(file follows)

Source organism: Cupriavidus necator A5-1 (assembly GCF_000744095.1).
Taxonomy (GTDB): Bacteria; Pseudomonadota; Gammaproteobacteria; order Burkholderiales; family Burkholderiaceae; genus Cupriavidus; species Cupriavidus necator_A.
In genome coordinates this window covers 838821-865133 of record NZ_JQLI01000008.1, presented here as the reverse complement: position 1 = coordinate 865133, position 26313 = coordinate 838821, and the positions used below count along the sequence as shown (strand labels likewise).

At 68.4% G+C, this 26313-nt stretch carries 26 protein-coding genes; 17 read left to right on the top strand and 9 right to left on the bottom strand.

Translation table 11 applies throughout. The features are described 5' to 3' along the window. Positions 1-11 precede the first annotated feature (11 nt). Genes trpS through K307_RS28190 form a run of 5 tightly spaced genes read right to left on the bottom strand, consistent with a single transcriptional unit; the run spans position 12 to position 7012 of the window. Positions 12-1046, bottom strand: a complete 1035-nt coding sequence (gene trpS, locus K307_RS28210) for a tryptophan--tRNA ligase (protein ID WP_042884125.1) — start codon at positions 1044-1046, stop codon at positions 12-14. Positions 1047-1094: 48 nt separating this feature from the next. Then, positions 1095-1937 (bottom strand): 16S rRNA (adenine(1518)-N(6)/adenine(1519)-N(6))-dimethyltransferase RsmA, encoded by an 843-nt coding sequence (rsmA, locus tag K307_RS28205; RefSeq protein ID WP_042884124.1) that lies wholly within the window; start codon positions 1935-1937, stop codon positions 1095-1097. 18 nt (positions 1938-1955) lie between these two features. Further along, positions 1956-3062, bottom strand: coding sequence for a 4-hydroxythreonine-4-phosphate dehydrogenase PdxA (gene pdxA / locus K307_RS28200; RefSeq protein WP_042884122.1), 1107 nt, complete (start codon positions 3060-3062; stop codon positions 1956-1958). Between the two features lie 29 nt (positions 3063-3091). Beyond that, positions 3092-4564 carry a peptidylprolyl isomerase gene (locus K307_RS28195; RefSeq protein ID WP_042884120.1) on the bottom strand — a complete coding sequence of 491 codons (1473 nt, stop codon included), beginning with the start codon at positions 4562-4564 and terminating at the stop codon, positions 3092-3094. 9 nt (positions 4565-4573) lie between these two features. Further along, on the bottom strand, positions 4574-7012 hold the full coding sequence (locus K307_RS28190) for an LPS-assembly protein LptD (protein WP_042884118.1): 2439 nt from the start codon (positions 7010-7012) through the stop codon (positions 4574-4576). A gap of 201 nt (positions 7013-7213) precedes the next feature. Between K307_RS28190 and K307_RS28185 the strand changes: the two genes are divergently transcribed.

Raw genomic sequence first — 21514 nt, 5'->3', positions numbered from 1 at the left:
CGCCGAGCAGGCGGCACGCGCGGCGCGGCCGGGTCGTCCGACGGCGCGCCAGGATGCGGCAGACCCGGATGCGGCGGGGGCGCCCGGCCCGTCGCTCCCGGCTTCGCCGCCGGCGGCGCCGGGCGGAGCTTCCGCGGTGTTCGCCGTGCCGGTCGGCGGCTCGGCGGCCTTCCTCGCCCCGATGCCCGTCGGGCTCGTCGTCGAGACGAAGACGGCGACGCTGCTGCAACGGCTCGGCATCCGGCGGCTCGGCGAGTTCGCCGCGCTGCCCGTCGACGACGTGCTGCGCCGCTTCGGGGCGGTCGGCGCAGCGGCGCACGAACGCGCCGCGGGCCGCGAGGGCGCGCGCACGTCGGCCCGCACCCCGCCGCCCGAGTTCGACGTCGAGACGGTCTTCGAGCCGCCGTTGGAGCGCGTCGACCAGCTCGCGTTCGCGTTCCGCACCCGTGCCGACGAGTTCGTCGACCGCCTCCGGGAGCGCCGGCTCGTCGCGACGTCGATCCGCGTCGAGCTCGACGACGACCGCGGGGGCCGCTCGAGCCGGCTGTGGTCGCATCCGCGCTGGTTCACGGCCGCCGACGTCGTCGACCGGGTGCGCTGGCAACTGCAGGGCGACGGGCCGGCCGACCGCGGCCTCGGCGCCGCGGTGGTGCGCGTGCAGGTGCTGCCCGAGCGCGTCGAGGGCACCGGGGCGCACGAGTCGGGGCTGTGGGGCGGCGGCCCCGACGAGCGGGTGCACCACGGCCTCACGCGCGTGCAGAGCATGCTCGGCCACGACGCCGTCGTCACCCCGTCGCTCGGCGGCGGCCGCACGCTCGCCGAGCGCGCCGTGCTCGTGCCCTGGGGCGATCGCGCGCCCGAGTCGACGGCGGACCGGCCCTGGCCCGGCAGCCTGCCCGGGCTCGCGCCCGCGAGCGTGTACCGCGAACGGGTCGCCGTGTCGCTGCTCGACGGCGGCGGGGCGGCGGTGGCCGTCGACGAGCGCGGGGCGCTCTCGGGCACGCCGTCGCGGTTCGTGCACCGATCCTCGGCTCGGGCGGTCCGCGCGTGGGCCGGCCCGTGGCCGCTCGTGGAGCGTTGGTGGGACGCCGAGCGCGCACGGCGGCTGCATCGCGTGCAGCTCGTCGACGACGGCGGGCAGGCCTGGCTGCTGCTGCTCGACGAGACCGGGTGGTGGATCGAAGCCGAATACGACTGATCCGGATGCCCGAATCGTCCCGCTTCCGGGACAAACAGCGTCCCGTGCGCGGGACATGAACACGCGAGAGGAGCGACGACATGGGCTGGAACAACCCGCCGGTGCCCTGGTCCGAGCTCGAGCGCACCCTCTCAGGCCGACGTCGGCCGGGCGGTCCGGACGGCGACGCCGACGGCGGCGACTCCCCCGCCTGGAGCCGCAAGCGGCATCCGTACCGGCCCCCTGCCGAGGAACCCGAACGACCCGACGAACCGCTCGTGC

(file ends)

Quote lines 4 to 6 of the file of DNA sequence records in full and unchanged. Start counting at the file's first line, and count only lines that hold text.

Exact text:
At 68.4% G+C, this 26313-nt stretch carries 26 protein-coding genes; 17 read left to right on the top strand and 9 right to left on the bottom strand.

Translation table 11 applies throughout. The features are described 5' to 3' along the window. Positions 1-11 precede the first annotated feature (11 nt). Genes trpS through K307_RS28190 form a run of 5 tightly spaced genes read right to left on the bottom strand, consistent with a single transcriptional unit; the run spans position 12 to position 7012 of the window. Positions 12-1046, bottom strand: a complete 1035-nt coding sequence (gene trpS, locus K307_RS28210) for a tryptophan--tRNA ligase (protein ID WP_042884125.1) — start codon at positions 1044-1046, stop codon at positions 12-14. Positions 1047-1094: 48 nt separating this feature from the next. Then, positions 1095-1937 (bottom strand): 16S rRNA (adenine(1518)-N(6)/adenine(1519)-N(6))-dimethyltransferase RsmA, encoded by an 843-nt coding sequence (rsmA, locus tag K307_RS28205; RefSeq protein ID WP_042884124.1) that lies wholly within the window; start codon positions 1935-1937, stop codon positions 1095-1097. 18 nt (positions 1938-1955) lie between these two features. Further along, positions 1956-3062, bottom strand: coding sequence for a 4-hydroxythreonine-4-phosphate dehydrogenase PdxA (gene pdxA / locus K307_RS28200; RefSeq protein WP_042884122.1), 1107 nt, complete (start codon positions 3060-3062; stop codon positions 1956-1958). Between the two features lie 29 nt (positions 3063-3091). Beyond that, positions 3092-4564 carry a peptidylprolyl isomerase gene (locus K307_RS28195; RefSeq protein ID WP_042884120.1) on the bottom strand — a complete coding sequence of 491 codons (1473 nt, stop codon included), beginning with the start codon at positions 4562-4564 and terminating at the stop codon, positions 3092-3094. 9 nt (positions 4565-4573) lie between these two features. Further along, on the bottom strand, positions 4574-7012 hold the full coding sequence (locus K307_RS28190) for an LPS-assembly protein LptD (protein WP_042884118.1): 2439 nt from the start codon (positions 7010-7012) through the stop codon (positions 4574-4576). A gap of 201 nt (positions 7013-7213) precedes the next feature. Between K307_RS28190 and K307_RS28185 the strand changes: the two genes are divergently transcribed.

Raw genomic sequence first — 21514 nt, 5'->3', positions numbered from 1 at the left: